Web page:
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Government scraps zero carbon homes - what does it mean for UK housing?

Posted by Sharon Russell-Verma on 28 July 2015 at 11:50 am

The chancellor George Osborne has announced plans to scrap the zero carbon building policy; the government says the decision will ensure that planning decisions can be made more quickly.

However, industry leaders including house planners, builders and environmental groups have condemned the move stating that it unnecessary, short-sighted and damaging to the house building industry that has been working hard, and investing in delivering carbon neutral homes.

The zero carbon homes concept

In 2006 the chancellor Gordon Brown introduced the zero carbon homes policy, stating that the UK was one of the first countries to make a commitment to low carbon energy efficient homes. The policy was designed to reduce C02 emissions from housing which makes up nearly a third of the UK's greenhouse gas emissions. It would do this by ensuring that from 2016 all new houses would be ‘zero carbon’.  

What is a zero carbon home?

A zero carbon home is one that would be as energy efficient as possible and would generate its own energy on site from renewables for heating, hot water, lighting and appliances, without adding carbon dioxide to the atmosphere.  There was even a little ‘opt out’ for those homes which couldn’t generate enough of their own energy to be truly zero carbon. This opt out was called allowable solutions and it enabled housebuilders to install renewable energy technologies somewhere else. Effectively the policy would mean that all new homes built after 2016 would not be adding to the CO2 emissions of the UK.

What is the future for zero carbon homes now?

So where does this leave us now? Under the climate change act we have to achieve an 80% reduction in carbon emissions from our homes by 2050. Although we must concentrate much of our effort on our inefficient existing housing stock it does seem a bit mad to be building new homes which are emitting more carbon than necessary, especially when the technology exists to make them zero carbon. 

Housebuilders across the country have been gearing up for the past ten years, getting ready for 2016. Some have even been jumping the gun and showing how zero carbon is already possible. Last month Virido, a new partnership between Cambridge City Council and housebuilder Hill, began work on 208 zero carbon homes. The homes are designed and built to ensure that the balance between sustainability, functionality, comfort and affordability is achieved. A range of up to date technologies has been used including solar shading, high-performance glass and interstitial blinds. Furthermore, all of the construction materials have been sustainably sourced and chosen to ensure that the houses remain energy-efficient for the long term.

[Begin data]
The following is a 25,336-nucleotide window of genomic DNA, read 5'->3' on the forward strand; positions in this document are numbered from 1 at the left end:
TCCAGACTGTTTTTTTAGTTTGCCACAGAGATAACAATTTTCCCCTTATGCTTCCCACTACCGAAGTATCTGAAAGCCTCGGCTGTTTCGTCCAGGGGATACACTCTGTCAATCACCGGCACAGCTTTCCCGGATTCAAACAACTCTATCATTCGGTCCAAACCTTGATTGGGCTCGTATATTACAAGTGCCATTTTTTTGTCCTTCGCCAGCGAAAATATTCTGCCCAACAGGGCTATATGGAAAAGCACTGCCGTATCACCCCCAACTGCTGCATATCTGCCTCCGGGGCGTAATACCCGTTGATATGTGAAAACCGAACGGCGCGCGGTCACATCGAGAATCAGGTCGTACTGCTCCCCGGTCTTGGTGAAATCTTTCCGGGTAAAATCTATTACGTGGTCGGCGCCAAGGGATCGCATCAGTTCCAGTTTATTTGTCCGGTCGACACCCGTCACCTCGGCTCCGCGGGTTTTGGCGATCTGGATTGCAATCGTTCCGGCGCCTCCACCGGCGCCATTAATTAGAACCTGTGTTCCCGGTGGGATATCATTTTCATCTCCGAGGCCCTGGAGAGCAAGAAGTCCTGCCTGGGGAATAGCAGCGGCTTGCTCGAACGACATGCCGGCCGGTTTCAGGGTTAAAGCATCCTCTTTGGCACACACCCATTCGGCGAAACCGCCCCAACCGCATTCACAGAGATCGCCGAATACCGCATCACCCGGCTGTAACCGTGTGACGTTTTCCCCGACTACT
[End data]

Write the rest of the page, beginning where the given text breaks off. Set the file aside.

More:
Designers at Cardiff University have also been busy demonstrating that zero carbon homes are achievable. They have recently built a house that exports more power to the grid than it uses. And what’s more the house took only 16 weeks to build and the cost fell within the normal budget (£800- £1000 per sq m) for social housing, proving that the build costs for zero carbon homes are not too expensive as has recently been claimed. These cutting-edge zero carbon homes will be much cheaper to run (and some may even make money from exporting excess energy) than those of other developers and won’t be contributing unnecessarily to our carbon emissions. 

What does the housing industry do now?

It’s a well known fact that the UK needs more houses to meet the growing population’s needs, but should the price we pay be higher carbon emissions? Not according to consumers who are pushing for high quality sustainable homes like the one that Virido are supplying, which are not only carbon neutral but provide cost benefits too. At the same time the building industry needs clarity and consistency too so that they can plan and invest for a sustainable future. 

Scrapping zero carbon homes seems like a backwards step, especially when British industry is ready to deliver energy efficient measures and renewable technologies, housebuilders are ready to achieve the targets and some developers are already ahead of the game. 

Photo credit: e-architect

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Comments

1 comments - read them below or add one

Ian Smith

Ian SmithComment left on: 31 July 2015 at 12:43 pm

I don't believe that the zero carbon homes standard ever fully took account of the embodied emissions in the construction materials so the representation that these new homes would not have added to CO2 emissions is incorrect.

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